Macro Moves

What is the economic cost of covid-19 lockdown in india

Created on 04 May 2020

Wraps up in 5 Min

Read by 5.1k people

Updated on 14 Jan 2023

The Coronavirus Disease or popularly called the COVID19 has taken over the world for a halt. Throughout the world, there is clamor over social distancing and testing. The one problem that India is facing is the lockdown. Lockdown was the worldwide-adopted strategy. It seemed to buy time to test and quarantine as many suspects so that the infection chain can be broken.
However, it did break something if not the contagious chain. It is the economy of India. With zero economic activity in the lockdown period, India is paying a heavy economic price every day. This article talks about the economic loss India is facing each day of lockdown. 

The Loss

One thing that we all can see that there is no economic activity going around. A simple activity of haircut that is prevalent in humans for the past 7000 years is even disallowed. Even though buyers have money, if they do not spend the money will not circulate in the economy.

If people cannot get the haircut, it is a loss of income for the barber. If the barber does not receive enough money, he will cut down his expenses. Say he does not buy the bike he was planning to. Now the bike manufacturing plant will have less demand and there will be a loss in income. It would mean that it would cut down on raw materials. The steel company will have less order and hence it too would be on loss. The steel company will cut the pay of its employees. So ultimately, it is everybody’s loss.

This loss values as much as ₹7-8 lakh crores according to various analysts and industrial bodies only in the first 21-day lockdown period ended on April 15th. Acute Ratings & Research Limited values the GDP loss of $98 billion through this period, which is nearly $4.5 billion per day.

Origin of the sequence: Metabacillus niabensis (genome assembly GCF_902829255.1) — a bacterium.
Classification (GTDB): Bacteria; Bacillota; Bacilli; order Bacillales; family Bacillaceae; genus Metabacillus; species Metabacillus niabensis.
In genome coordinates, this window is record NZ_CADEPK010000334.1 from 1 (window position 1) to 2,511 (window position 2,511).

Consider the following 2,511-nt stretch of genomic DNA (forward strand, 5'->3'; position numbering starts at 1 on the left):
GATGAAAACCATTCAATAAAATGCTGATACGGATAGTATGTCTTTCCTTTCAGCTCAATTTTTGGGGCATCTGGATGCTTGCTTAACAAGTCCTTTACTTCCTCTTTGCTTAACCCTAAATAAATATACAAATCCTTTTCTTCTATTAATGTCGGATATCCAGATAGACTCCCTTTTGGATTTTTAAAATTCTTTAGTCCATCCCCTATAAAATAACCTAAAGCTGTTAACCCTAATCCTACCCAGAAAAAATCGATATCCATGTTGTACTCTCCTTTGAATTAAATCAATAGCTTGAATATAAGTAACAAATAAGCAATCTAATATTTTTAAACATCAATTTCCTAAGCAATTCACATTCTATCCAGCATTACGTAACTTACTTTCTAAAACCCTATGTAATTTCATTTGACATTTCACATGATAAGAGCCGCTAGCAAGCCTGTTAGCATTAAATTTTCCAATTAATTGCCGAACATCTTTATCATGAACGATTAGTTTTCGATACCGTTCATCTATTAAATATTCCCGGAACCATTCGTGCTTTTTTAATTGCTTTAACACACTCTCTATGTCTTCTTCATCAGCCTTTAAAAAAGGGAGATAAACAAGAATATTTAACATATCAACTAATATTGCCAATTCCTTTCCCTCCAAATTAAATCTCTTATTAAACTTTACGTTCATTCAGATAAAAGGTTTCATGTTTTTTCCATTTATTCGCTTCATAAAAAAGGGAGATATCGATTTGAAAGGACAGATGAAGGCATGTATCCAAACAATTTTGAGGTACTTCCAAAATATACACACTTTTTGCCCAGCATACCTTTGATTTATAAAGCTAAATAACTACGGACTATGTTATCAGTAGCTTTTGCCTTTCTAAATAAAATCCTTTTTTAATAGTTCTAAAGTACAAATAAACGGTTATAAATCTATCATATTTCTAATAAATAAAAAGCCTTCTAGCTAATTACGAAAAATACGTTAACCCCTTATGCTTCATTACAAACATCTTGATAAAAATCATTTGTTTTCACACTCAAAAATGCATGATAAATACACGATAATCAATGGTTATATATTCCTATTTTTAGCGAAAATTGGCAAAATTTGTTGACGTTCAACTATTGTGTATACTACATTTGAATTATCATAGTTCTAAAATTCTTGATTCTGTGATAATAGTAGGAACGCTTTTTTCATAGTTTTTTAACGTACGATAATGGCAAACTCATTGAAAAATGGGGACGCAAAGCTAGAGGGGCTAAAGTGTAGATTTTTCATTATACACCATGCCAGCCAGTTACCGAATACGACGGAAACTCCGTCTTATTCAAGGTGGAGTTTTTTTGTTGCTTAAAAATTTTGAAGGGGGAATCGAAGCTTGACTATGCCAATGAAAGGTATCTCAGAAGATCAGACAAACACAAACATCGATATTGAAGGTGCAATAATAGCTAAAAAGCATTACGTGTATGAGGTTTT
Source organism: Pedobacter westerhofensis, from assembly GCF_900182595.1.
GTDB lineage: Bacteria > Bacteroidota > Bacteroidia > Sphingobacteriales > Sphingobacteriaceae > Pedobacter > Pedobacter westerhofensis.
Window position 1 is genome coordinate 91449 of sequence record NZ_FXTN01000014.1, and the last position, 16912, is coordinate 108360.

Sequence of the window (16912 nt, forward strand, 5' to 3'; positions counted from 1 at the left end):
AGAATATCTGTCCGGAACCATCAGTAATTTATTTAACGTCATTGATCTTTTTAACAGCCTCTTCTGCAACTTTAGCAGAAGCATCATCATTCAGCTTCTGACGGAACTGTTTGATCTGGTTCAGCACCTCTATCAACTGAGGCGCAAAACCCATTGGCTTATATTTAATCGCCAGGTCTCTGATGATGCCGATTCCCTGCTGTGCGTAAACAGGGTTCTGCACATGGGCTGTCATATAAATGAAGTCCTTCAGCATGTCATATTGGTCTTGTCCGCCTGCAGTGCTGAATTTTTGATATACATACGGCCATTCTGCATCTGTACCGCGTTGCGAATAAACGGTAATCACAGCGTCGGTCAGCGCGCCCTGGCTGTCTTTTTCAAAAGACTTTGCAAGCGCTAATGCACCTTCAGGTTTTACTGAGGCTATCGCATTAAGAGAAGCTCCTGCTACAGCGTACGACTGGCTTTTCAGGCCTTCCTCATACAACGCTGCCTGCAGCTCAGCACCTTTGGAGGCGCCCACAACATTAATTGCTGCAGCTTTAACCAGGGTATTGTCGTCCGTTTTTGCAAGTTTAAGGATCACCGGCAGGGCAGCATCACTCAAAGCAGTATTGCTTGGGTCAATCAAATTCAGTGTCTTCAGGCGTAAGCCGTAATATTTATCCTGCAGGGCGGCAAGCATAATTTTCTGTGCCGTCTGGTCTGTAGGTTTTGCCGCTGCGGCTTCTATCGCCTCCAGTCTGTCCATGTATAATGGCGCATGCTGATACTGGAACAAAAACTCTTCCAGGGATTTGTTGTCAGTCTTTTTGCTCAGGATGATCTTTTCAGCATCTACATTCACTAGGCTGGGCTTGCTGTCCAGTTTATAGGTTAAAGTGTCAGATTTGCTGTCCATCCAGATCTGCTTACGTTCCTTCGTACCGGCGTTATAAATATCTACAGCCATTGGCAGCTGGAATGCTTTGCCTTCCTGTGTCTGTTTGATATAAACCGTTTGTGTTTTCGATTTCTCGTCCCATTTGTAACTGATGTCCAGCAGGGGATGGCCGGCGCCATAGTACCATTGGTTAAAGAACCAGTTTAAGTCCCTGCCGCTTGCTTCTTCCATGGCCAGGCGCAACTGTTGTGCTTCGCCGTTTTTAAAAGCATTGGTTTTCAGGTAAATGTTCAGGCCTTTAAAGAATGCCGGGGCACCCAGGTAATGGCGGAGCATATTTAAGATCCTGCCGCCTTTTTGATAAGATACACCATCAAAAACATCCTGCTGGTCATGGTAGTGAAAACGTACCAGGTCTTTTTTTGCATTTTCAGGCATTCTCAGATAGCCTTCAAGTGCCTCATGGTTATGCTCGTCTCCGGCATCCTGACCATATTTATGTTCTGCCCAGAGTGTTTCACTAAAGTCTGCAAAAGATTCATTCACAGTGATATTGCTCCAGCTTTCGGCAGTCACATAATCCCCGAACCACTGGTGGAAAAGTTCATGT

The Agriculture

The agriculture sector has not seen much loss when it comes to production. The reason is that most of the crops were ready to harvest. The harvest season though became a problem. Lockdown caused a lack of laborers in the field so that the grains could be put in place. The daily wage laborers were at the biggest loss. COVID19 robbed them of the opportunity of earning their seasonal income. This caused the demand to fall in the rural areas.

The Manufacturing

The manufacturing sector was the struggler for the past 3 years. Demonetization and GST failure already killed the demand. The COVID19 lockdown ensured that demand falls further bringing several industries to the brink of closure.

The companies have stopped functioning. Migrant workers are forced to leave their hometowns since they no more have their livelihood. Maruti Suzuki, India’s biggest car producer by numbers, sold zero vehicles in the entire country in April. This was the first time it happened since its inception. The already struggling automobile manufacturers are not the only ones to fall. The crumbling structure took over service centers and small-time mechanics we have around us.